Policeman claims doctor gave Michael Jackson powerful anaesthetic
Police investigating the death of Michael Jackson believe that the singer's personal doctor administered a powerful anaesthetic that they think killed him, it was reported today.
A law enforcement official, speaking under the condition of anonymity, told the Associated Press that Dr Conrad Murray gave Jackson propofol to help him sleep hours before his death.
Police are working on the theory that the drug caused the pop star's heart to stop. Dr Murray's lawyer Ed Chernoff has publicly stated that his client "didn't prescribe or administer anything that should have killed Michael Jackson."
Asked about the latest allegations, Mr Chernoff said: "We will not be commenting on rumours, innuendo or unnamed sources."
Last week, officials from the Drug Enforcement Administration raided the doctor's office in Houston, Texas.
They spent two-and-a-half hours at the clinic, leaving with 21 documents and a "forensic image" of a computer hard drive.
Dr Murray served as Jackson's personal physician and was with him when he died.
The doctor has been interviewed a number of times by police in Los Angeles as part of their investigation, but he has not been named as a suspect.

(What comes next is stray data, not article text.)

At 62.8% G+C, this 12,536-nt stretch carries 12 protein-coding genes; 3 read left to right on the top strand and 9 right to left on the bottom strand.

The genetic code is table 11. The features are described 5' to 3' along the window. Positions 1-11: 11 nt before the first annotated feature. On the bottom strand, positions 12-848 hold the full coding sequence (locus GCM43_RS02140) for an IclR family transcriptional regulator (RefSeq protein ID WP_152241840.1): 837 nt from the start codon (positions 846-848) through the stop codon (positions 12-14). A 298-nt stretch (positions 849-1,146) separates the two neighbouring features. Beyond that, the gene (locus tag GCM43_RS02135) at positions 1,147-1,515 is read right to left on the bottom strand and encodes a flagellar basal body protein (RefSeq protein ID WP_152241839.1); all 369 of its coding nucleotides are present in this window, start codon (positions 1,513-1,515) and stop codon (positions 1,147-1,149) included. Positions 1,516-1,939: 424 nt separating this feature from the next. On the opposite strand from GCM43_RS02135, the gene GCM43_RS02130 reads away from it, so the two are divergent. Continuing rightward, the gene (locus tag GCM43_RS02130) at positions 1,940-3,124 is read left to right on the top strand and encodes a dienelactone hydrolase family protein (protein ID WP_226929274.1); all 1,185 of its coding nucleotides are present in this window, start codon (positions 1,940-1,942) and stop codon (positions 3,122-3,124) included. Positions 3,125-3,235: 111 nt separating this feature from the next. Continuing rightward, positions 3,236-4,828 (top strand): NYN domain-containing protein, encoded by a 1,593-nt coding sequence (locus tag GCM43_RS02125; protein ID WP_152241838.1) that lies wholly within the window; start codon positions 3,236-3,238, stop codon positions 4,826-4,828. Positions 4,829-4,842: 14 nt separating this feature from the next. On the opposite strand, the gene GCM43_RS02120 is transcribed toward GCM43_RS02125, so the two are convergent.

But court reports have identified the 51-year-old physician as the subject of a manslaughter investigation.
The drug he allegedly administered, propofol, lowers the recipients heart rate and blood pressure. It is usually only used in hospitals because of the risks involved.
A safety warning on the drug's label states that the patient must be monitored at all times. Furthermore, equipment to aid breathing and provide artificial ventilation and oxygen "must be immediately available".
The official told the Associated press that Jackson enlisted a number of doctors to administer propofol via an intravenous drip. They added that on June 25, the day the singer died, Dr Murray gave him the drug sometime after midnight.
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